IT Brief NZ - Meet the Big Data professionals (it’s not who you think)

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Meet the Big Data professionals (it’s not who you think)

Reckon the top users of Big Data are the likes of banks, consumer products companies and mass marketers? Maybe so, but there’s another industry altogether just as focused on maximising its take on your wallet. Cybercrime.

That’s according to Trend Micro senior software architecture director Jon Oliver. “Scammers are very astute people and a core component of their ‘business’ is the collection and use of large data sets,” he says.

It’s Big Data in action, with comprehensive user interfaces providing in-depth insights into infection rates, complete with the ability to run experiments to see how millions of ‘customers’ react to various tactics and malware exploits.

“There is a high level of Big Data professionalism in cybercrime because it delivers results – and those ‘customers’ are in reality victims,” Oliver confirms.

In a timeframe from 2010 to 2014, he says an evolution in scam attacks was noted, driven by the analysis and experimentation being conducted by highly organised criminal outfits. The more shots you take, the more hits you get; “That’s one side of it, yes, but there is also a strong element of improving the aim at what you’re shooting to drive up the conversion rate. We’ve seen scammers achieve conversion rates in their ‘customer bases’ of over 14%, up from 5% or less depending on the scam.”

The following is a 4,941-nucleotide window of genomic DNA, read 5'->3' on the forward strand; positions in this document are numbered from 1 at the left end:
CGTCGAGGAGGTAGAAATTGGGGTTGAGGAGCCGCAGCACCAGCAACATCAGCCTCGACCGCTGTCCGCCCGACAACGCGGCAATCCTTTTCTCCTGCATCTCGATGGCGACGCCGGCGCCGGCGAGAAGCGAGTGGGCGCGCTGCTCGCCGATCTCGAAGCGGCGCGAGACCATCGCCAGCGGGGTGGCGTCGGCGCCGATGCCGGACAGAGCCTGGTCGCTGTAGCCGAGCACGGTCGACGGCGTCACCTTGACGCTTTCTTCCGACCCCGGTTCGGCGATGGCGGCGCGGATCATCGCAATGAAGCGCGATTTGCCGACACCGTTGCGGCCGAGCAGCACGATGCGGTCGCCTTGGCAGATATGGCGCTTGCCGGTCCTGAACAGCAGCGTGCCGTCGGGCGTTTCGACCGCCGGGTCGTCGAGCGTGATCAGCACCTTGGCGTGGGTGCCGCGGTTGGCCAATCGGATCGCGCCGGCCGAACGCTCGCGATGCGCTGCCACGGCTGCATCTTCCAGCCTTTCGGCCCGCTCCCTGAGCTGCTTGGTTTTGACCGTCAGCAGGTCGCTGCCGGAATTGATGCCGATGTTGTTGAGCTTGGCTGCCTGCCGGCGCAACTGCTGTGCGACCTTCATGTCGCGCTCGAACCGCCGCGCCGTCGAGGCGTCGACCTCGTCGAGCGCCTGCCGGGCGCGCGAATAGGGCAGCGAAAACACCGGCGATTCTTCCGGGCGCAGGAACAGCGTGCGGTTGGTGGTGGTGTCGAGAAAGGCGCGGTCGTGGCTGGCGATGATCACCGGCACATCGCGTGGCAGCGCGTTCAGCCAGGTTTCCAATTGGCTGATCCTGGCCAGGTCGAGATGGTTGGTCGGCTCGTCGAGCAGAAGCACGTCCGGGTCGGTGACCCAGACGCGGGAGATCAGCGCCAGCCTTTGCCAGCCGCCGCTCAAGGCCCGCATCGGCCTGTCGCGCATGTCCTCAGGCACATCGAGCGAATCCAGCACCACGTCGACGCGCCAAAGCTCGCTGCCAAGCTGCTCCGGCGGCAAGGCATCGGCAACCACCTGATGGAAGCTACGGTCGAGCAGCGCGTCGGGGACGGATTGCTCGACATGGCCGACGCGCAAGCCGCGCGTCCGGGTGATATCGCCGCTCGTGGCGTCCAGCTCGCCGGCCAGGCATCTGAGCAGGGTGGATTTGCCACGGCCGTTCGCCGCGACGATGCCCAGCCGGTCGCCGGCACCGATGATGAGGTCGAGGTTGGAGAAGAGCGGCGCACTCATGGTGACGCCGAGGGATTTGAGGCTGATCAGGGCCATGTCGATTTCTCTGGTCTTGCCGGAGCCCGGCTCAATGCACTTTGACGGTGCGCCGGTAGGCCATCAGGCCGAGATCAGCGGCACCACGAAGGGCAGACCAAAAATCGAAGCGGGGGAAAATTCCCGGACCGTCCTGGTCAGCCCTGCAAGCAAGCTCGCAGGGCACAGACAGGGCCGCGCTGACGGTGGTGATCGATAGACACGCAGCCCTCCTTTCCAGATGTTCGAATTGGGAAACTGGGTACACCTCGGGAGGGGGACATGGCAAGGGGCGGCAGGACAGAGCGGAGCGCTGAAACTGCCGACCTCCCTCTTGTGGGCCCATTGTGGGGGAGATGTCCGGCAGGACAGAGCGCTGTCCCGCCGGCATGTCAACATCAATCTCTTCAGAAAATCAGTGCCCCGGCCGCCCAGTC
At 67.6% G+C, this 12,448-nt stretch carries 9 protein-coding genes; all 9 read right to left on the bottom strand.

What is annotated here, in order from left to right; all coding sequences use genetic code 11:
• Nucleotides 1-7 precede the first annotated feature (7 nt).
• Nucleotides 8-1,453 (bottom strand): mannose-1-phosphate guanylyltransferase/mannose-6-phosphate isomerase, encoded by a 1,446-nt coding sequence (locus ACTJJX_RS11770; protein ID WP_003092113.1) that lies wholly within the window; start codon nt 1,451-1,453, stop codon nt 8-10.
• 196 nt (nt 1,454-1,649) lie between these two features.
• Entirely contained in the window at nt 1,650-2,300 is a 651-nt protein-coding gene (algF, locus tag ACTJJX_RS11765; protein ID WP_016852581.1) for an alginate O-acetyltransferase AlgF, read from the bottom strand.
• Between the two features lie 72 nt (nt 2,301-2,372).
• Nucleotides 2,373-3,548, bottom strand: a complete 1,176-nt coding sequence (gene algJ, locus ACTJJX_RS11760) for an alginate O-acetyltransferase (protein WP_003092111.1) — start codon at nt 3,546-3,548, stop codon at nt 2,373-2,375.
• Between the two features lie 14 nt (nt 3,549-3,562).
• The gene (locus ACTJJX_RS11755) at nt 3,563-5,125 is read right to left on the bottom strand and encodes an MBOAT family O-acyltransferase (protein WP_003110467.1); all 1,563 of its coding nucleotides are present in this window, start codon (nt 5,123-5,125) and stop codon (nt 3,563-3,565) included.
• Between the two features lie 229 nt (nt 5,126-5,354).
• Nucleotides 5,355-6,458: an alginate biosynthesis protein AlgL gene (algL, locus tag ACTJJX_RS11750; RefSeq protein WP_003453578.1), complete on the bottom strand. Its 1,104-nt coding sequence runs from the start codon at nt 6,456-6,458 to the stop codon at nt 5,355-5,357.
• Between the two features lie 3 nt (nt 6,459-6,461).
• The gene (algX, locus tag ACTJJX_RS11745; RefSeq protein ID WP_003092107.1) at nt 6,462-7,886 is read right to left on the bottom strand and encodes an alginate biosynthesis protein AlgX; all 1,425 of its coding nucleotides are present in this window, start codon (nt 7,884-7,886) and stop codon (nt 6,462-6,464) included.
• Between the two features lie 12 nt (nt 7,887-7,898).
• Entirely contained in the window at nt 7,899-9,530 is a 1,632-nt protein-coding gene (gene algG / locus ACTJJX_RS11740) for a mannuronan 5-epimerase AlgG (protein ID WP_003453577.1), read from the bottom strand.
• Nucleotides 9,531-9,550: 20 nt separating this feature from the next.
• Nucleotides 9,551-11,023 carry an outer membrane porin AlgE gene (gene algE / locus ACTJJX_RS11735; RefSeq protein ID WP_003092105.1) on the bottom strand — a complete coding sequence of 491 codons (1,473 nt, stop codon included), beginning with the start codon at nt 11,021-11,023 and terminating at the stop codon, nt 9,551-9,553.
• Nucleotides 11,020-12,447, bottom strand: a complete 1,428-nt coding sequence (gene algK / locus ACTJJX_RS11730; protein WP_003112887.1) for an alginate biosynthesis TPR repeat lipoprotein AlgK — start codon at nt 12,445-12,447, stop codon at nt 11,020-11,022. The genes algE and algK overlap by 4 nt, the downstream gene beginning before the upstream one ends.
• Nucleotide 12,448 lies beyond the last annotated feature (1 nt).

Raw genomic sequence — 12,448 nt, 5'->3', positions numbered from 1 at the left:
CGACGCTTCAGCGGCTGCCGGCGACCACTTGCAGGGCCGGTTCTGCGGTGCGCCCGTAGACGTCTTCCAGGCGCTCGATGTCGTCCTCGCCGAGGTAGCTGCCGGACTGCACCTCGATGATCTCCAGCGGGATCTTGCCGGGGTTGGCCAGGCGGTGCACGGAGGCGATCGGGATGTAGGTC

It’s a hit rate that most marketers can only dream of.

No question then, that Big Data delivers the goods. “Doing careful measurement across their databases directly impacts how the attacks are carried out, and by extension, how successful they are,” Oliver adds.

While there is a little paranoia over government surveillance from some quarters, the more clear and present threat is likely to come from the scammers who have an even more powerful incentive – that of profit. However, Oliver says there’s no need to shut down your interaction with the Web, nor do you need to start wearing a tin foil hat.

Instead, in addition to the usual precautions which include always updating software when prompted to do so, using an Internet Security suite and being aware of social engineering techniques, he says there are other tactics you can employ.

“Use specific, long and complex passwords for your email and financial services, and use a password manager for all your other internet services. Use two-factor authentication where possible. And consider using a dedicated ‘safe’ device for banking and other sensitive services. In other words, take the same level of precautions and discipline you would in securing your house – and have a plan for what to do if you suspect a possible breach.”

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